Ending Extreme Poverty: Making Progress In The Current Political Climate
You would think that a superpower like United States of America won’t have any people suffering from extreme -poverty.
Unfortunately, that is not the case. In spite of its economic and political superpower, the country has its own share of very poor people.
Philip Alston, UN’s special rapporteur for extreme poverty and human rights, spent 10 days in USA and came away with some shocking findings:
- The infant mortality rate in USA is the highest for any developed nation
- The average health indicators of Americans are deteriorating compared to other first-world nations
- Of the 37 OECD countries, USA ranks 35th in terms of poverty and inequality
Political Action Against Extreme Poverty
Being a superpower, USA has got a role to play in not just alleviating poverty at home but also lead the challenge against it globally.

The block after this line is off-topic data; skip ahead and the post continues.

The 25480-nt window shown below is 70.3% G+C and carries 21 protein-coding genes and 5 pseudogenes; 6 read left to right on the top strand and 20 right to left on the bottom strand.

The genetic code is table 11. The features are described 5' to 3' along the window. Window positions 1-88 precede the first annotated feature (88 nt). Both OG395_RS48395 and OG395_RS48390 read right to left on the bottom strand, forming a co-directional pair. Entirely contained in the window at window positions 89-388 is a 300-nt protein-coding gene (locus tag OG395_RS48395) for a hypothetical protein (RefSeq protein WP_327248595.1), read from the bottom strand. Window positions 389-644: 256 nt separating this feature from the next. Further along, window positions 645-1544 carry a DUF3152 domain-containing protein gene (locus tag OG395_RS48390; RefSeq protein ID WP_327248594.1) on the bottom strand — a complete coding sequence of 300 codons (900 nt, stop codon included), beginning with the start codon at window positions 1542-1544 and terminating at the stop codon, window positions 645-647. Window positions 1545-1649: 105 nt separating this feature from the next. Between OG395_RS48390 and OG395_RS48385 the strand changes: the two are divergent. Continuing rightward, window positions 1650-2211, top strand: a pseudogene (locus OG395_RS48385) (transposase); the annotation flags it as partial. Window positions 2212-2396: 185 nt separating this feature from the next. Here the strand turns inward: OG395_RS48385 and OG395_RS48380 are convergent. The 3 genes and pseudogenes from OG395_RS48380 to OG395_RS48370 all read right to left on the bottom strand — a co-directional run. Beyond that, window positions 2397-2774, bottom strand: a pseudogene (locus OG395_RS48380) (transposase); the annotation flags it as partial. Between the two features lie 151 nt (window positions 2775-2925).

The UN adopted 2030 Agenda for Sustainable Development in 2015 and USAID, country’s premier aid agency, presented a ‘Vision for Ending Extreme Poverty.’
As good as the plan sounds with emphasis on promoting enterprise and social justice, there seems to be a growing insularity in American politics that would prevent the two parties from pursuing these goals aggressively.
The average American is becoming less and less interested in global affairs and doesn’t want his country to spend much energy abroad. It is time for political parties to show leadership and tell people about the need to tackle extreme poverty, both at home and abroad.
Alas, that is not happening! The politicians on both sides of the aisle are far too deeply entrenched in their respective positions to seriously discuss the matter. They are not willing to come together and make a compromise.